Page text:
Prescription Drug Abuse is Cause of JD Hall’s Disqualification, Church Says
On Monday afternoon (June 27), Fellowship Baptist Church (FBC) of Sidney, Montana, released a statement disclosing their pastor Jordan “JD” Hall disqualified himself from pastoral ministry due to a dependency on the prescription Xanax.
FBC Sidney’s statement comes one day after one of Hall’s publications, Protestia, announced they had parted ways with Hall because of his pastoral disqualification.
Church leadership shared that following an incident on Sunday, June 5, they became aware Hall had “fallen into a dependency upon prescription alprazolam (Xanax), characterized by use that exceeded his prescribed dosage.”
On June 8, Hall resigned as FBC Sidney’s lead pastor, because he believed his dependency resulted in him being disqualified from eldership. The church body voted to accept Hall’s resignation during a business meeting.
Hall, who named former SBC president J.D. Greear as 2019’s worst Christian of the year, attempted to resign after his traffic stop in May, which had resulted in a DUI arrest, but the church rejected it. Hall’s blood alcohol level was 0.00 upon being pulled over but was cited for driving under the influence of drugs.
“I was not using alcohol or any other kind of illegal narcotic or recreational drug,” Hall had said, claiming his inability to pass a field sobriety test was due to a Vitamin D deficiency.
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“The deacons and elders met yesterday and rejected his resignation in consultation with three well-respected and Godly pastors of other churches,” FBC Sidney’s leadership wrote in May.
At the time, the church’s council determined that Hall was exhausted and potentially addicted to working. They advised him to take a three-month sabbatical. Hall was also instructed to change his phone number, so he wouldn’t be bothered by outsiders.
FBC Sidney’s June 27 statement explained that Hall’s latest resignation was distinct from his rejected attempt in May.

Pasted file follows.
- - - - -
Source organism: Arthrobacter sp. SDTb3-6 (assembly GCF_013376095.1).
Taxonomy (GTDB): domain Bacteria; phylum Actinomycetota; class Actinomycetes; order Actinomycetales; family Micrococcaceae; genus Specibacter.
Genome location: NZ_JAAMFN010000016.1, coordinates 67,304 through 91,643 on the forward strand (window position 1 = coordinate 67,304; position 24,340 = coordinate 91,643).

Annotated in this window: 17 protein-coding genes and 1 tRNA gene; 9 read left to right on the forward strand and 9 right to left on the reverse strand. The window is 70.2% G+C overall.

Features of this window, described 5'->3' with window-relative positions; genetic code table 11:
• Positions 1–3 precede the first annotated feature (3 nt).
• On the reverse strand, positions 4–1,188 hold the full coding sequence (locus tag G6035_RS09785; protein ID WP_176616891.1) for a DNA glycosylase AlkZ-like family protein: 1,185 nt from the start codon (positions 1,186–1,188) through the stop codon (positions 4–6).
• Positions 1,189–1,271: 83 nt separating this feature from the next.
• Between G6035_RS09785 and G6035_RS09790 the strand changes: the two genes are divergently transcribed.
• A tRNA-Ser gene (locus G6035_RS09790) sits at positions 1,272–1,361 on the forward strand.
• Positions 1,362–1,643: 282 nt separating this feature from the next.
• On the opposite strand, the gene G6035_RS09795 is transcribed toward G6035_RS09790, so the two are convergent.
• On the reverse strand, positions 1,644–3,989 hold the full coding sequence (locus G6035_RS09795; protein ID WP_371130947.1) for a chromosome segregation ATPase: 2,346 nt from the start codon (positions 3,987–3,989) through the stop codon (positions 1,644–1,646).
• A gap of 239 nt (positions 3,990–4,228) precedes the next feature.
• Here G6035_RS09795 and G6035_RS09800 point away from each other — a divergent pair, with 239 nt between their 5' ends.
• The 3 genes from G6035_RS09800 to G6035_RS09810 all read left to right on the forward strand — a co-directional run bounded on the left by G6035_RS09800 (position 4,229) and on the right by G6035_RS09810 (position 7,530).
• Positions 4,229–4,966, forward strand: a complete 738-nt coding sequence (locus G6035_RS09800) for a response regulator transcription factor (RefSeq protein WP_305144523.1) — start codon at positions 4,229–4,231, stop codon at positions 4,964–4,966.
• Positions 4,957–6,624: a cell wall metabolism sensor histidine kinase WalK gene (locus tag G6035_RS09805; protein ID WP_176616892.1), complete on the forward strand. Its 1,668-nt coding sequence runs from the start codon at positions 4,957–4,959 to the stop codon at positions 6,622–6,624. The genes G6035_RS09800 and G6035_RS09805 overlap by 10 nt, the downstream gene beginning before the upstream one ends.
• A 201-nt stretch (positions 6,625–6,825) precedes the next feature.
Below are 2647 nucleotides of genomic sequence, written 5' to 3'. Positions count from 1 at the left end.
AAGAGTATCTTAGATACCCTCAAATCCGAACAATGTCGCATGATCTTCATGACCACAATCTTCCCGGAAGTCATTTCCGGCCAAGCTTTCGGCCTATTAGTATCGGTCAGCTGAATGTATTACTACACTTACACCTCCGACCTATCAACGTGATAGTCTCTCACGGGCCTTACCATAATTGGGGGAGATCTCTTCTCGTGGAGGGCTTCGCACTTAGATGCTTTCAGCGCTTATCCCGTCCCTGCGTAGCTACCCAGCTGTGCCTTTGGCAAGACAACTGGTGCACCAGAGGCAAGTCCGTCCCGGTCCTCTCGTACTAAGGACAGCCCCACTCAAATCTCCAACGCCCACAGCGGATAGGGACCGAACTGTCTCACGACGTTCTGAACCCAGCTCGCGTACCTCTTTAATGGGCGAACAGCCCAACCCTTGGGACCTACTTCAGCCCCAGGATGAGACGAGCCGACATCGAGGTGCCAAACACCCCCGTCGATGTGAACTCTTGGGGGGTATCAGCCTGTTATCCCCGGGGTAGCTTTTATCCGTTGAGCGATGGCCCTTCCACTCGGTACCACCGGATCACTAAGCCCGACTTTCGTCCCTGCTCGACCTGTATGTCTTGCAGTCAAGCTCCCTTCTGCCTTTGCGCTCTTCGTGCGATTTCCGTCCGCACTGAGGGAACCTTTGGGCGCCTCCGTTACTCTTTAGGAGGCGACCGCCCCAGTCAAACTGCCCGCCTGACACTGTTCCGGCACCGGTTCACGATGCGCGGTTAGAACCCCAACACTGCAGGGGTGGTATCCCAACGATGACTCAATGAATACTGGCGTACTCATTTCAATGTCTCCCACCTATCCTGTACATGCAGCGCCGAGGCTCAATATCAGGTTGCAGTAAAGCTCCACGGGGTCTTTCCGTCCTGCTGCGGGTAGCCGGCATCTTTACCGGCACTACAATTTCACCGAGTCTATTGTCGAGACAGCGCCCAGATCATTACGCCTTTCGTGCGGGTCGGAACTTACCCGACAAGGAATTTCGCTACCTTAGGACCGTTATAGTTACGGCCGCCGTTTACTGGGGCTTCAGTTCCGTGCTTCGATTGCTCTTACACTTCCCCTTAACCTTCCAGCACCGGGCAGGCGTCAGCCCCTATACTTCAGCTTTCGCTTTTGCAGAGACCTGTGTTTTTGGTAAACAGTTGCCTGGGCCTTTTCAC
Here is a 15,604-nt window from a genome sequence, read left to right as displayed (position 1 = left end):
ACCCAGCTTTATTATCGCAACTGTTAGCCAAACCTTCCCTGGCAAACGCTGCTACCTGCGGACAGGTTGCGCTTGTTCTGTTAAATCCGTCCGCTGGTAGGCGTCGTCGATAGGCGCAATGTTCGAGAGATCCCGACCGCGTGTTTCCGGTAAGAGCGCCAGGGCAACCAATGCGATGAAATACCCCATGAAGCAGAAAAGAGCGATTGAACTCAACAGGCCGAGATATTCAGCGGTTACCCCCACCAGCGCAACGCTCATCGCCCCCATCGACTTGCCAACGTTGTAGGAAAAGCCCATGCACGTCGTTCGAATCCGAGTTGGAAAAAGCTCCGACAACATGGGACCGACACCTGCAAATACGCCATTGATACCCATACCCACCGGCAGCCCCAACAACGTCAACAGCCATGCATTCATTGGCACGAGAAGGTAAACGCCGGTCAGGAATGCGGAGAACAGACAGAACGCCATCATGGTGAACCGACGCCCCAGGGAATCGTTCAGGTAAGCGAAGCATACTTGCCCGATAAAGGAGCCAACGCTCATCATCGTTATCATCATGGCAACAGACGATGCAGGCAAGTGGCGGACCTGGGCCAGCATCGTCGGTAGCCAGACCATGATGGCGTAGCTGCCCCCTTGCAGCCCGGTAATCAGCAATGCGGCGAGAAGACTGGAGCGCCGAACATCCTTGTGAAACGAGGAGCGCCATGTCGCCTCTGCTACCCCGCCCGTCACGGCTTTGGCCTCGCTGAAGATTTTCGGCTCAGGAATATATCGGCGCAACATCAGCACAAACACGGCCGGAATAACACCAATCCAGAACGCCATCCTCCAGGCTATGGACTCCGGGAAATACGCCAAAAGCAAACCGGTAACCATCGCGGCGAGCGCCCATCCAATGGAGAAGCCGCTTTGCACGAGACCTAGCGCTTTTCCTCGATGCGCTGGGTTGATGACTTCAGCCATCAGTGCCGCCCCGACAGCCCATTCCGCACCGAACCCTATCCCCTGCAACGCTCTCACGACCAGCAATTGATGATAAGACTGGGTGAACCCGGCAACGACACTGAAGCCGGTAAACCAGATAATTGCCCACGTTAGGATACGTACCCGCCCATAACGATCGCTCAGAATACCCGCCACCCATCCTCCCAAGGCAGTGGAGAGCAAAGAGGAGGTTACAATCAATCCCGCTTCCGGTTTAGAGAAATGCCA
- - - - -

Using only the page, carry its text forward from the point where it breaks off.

“Due to the testimony of Pastor Hall regarding a known vitamin deficiency that he insisted was to blame for his lack of coordination, the church had voted unanimously to reject his resignation, believing that the situation did not disqualify him from the pastorate,” the church said.
“The church decided, instead, to insist that Pastor Hall submit to a minimum 3-month sabbatical to address his physical health issues,” the statement continued. “The results of a toxicology screening requested by law enforcement were pending (the results of the screening are still outstanding at the time of this writing), and the church agreed to revisit his qualification if the report found problematic substances in his system, but no member vocalized any suspicion of drug abuse.”
FBC Sidney said if they had been aware of Hall’s prescription drug abuse during the time of his attempted resignation in May, their decision likely would have been different.
“However, we believe that we acted appropriately given the information we had at the time,” the church said.
Hall is currently under church discipline, the church stated, and leadership has encouraged him to seek professional treatment to “work toward the restoration of his mind and body, and the reconciliation of his relationships with God and family.”
“Your prayers for the Hall family along with wisdom regarding this situation as it unfolds, are coveted,” the statement concluded.
This article was originally published at ChurchLeaders.com. It is reprinted with permission.